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Framework Personal Training is a private, by-appointment fitness studio on Lakeside Drive here in Reno, and today, we’re excited to share a guest post written by Paul Fischer, the owner. He’s a patient of Dr. McSweeney’s, and we’re always impressed by his expertise. Today’s topic? Core conditioning for lumbar disc health. Take it away, Paul!

Proper Movement & Exercise with Lumbar Disc Problems

For those of us managing a lumbar disc problem at the L4-L5 or L5-S1 level, proper movement and exercise can provide quite a challenge. We may have been prescribed or directed toward a core strengthening program, but where do we start? Knowledge is always a good place.

  • The floor crunch tends to be the most basic go-to exercise, but this can worsen a lumbar posterior lateral disc bulge. With spinal flexion during a crunch, nerve root compression may increase. It’s worth mentioning that this problem does not exist on the floor. The challenge is presented when we are on our feet, attempting to manage our day. Crunches strengthen the rectus abdominis, but this is not the major stabilizer of the low back.
  • The transversus abdominis increases intra-abdominal pressure by applying lateral traction to the middle layer of the lumbo-dorsal fascia. This traction creates an extension force in the flexed position (such as lifting an object from the floor). If the transversus abdominis does not function properly, the low back is at risk.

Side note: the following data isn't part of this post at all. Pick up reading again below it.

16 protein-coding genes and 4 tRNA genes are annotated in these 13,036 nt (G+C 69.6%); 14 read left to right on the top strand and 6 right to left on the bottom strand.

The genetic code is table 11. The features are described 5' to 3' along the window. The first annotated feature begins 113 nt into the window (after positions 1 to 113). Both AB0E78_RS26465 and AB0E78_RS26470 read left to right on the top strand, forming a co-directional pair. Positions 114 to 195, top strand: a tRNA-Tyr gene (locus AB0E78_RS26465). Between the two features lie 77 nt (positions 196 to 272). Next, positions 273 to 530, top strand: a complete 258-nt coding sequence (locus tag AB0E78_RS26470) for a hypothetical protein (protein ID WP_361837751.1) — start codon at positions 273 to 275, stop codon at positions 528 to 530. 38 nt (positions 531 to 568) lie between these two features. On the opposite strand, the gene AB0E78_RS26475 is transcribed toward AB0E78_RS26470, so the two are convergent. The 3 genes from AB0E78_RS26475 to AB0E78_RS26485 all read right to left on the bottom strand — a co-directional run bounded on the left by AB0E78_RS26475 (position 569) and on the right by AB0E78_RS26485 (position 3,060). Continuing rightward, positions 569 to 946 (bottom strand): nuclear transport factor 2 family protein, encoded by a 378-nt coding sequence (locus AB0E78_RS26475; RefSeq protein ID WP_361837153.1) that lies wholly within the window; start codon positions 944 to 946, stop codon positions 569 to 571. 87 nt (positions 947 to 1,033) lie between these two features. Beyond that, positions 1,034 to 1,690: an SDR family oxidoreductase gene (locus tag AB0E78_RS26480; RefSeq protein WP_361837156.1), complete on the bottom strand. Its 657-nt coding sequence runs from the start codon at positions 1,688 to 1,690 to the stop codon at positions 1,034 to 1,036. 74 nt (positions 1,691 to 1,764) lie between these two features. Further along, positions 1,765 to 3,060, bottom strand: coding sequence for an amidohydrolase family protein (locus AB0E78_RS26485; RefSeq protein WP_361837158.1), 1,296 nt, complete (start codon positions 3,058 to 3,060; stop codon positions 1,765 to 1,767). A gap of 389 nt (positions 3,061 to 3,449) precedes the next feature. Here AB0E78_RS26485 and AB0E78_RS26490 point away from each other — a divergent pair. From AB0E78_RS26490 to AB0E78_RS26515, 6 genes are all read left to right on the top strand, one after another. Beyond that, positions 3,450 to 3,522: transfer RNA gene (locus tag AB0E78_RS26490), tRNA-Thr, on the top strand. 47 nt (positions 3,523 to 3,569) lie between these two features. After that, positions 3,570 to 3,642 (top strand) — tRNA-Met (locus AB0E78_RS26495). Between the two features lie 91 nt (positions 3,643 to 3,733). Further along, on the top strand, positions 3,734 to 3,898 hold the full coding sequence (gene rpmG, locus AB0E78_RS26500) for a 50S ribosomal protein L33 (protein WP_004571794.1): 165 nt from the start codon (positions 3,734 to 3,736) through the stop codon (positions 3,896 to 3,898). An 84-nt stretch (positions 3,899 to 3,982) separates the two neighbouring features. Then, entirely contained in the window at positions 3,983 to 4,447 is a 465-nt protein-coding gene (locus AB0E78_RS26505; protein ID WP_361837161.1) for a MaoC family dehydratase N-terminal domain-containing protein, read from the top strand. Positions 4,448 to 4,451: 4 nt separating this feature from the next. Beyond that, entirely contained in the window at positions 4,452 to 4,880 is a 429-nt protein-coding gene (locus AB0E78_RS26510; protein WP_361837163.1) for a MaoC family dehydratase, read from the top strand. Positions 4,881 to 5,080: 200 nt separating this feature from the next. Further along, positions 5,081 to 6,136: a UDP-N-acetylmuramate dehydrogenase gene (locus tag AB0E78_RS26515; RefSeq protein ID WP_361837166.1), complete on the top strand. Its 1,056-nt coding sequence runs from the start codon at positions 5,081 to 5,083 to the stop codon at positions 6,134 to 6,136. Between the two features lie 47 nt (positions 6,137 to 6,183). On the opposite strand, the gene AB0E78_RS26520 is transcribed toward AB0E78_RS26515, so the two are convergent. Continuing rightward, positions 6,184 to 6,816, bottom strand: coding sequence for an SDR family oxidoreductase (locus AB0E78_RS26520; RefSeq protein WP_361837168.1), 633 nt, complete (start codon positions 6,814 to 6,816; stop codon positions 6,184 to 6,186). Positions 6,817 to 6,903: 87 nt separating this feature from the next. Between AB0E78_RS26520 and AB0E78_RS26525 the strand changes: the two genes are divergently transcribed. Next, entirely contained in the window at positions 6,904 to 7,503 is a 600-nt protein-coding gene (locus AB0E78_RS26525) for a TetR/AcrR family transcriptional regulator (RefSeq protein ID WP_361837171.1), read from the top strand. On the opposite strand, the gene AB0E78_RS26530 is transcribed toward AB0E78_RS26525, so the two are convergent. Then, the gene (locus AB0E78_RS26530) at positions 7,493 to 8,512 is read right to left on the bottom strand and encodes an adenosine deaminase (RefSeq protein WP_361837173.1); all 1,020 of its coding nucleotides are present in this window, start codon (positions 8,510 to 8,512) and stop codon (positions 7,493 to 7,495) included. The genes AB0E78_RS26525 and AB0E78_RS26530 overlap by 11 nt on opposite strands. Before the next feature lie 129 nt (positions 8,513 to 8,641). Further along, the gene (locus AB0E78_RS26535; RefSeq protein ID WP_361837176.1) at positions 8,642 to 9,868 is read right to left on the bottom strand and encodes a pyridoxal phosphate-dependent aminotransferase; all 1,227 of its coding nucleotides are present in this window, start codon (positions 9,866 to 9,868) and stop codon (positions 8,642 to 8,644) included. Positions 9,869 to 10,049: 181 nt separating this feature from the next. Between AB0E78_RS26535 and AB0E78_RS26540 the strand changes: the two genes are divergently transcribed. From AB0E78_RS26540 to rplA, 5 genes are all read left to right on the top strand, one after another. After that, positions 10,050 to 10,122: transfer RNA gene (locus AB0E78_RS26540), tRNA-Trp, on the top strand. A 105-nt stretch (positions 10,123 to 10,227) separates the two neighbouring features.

So where do we start? We must first determine if the transversus abdominis is functioning with a simple test. Does the navel draw up toward the spine when picking up something light off of the floor, such as a sock? If not, we must start off with some activation exercises to awaken the muscle. A four-point kneeling activation exercise is one option. We must first isolate the muscle, and then integrate the muscle into movement. Floor planks can be introduced after activation is achieved.

The next progression would be to the feet. This is where we need our abdominals to function properly to protect our low back. Standing wood chop patterns work well, as they stabilize and strengthen in all three planes of movement. These may be performed on a cable station, or with medicine balls. These are only examples, as there are many routes available utilizing the gym tools at our disposal. With proper assessment and proper exercise choice, proper core conditioning for lumbar disc health can be achieved.

For more information, please don’t hesitate to reach out. We pride ourselves on a team approach to healthcare, and we’ll be happy to work closely with Dr. McSweeney to help resolve your issues.